Ants’ Capability of Adding and Subtracting Odors

  •  Marie-Claire Cammaerts    
  •  Roger Cammaerts    


Summing and discriminating odors may be useful for animals in their daily life. The workers of the ant Myrmica sabuleti rely essentially on odors for navigating and have a rather poor visual perception. It was previously shown that they can add and subtract visual elements when the result of the operation has been concretely presented to them, i.e. they thus respond to an image which corresponds the best to that they have memorized. Here we examined if these ants can sum two odors and ‘subtract’ (discriminate) an odor from a mixture of two ones. They added two distinct odors only when these odors were presented side by side and perceived simultaneously, and not when they were located at some distance from one another and perceived consecutively. They discriminated one odor from a mixture when that odor was presented in association with a reward (the food). They subtracted one odor from a mixture when that specific odor was presented and perceived separately at a place not associated with a reward. Myrmica sabuleti workers could thus effectively add two odors and subtract one odor from a mixture, but only when the odor(s) to which they should respond was (were) associated with a reward. In the wild, such a behavior could help the ants to navigate.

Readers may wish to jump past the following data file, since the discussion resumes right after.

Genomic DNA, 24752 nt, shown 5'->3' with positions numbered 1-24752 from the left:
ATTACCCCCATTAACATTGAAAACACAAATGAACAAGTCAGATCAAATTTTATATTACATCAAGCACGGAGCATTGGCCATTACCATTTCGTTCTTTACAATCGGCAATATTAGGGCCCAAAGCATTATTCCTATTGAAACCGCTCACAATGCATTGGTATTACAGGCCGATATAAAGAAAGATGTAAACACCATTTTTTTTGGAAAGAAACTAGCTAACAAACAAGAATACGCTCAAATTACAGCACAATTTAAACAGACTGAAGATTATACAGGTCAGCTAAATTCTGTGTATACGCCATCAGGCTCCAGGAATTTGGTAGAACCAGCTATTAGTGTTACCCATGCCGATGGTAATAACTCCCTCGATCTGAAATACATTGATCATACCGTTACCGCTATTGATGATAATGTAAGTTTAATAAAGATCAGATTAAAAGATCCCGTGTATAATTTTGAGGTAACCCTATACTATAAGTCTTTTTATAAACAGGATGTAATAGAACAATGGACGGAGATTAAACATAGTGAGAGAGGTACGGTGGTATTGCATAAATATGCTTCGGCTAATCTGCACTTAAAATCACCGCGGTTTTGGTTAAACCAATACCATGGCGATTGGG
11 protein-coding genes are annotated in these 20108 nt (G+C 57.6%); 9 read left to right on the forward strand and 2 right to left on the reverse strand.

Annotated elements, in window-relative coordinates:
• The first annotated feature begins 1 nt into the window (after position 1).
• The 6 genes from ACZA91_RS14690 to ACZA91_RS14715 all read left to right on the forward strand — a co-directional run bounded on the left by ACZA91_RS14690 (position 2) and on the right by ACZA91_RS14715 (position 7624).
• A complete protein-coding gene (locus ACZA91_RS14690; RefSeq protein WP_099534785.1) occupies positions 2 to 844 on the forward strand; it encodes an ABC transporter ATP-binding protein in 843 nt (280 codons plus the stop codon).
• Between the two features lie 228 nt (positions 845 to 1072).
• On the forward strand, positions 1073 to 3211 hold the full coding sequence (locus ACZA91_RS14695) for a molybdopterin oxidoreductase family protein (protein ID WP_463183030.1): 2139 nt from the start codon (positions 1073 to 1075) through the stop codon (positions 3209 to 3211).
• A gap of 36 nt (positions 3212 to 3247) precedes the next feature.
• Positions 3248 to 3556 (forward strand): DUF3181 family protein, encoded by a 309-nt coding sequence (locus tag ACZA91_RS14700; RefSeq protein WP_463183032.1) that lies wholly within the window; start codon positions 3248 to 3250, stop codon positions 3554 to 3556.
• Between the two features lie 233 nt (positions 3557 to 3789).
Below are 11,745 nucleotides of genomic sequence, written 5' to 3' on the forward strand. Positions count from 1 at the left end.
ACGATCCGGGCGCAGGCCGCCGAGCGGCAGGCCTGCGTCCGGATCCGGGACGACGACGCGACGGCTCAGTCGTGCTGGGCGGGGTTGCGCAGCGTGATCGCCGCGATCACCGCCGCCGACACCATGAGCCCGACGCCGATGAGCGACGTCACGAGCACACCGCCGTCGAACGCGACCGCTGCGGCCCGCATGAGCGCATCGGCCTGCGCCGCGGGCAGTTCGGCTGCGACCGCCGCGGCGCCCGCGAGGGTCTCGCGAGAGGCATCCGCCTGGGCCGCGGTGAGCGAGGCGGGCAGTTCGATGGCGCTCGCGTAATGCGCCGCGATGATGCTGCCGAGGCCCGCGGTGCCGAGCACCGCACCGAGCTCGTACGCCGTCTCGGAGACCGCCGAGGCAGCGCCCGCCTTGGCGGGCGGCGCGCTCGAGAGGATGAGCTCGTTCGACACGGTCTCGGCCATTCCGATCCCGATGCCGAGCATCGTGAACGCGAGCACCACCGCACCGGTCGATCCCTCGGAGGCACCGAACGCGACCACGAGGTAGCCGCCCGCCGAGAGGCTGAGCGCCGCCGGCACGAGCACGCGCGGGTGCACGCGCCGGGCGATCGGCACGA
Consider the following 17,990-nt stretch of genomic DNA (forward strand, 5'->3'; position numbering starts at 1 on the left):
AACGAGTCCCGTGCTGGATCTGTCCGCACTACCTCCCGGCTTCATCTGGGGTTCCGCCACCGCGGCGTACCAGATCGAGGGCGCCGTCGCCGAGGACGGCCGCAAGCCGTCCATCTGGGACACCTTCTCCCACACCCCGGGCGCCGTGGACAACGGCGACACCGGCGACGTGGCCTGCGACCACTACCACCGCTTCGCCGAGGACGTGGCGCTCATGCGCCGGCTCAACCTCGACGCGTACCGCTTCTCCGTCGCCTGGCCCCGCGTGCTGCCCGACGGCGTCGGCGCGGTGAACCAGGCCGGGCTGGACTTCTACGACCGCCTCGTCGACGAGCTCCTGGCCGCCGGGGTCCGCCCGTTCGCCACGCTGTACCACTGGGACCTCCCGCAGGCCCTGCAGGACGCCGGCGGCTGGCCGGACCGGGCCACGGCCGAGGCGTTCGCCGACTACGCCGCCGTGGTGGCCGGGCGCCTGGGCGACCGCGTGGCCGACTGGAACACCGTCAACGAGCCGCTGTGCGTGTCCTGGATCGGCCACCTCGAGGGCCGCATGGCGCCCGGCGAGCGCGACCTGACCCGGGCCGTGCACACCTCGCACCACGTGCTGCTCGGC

This work is licensed under a Creative Commons Attribution 4.0 License.
  • Issn(Print): 1916-9671
  • Issn(Onlne): 1916-968X
  • Started: 2009
  • Frequency: quarterly

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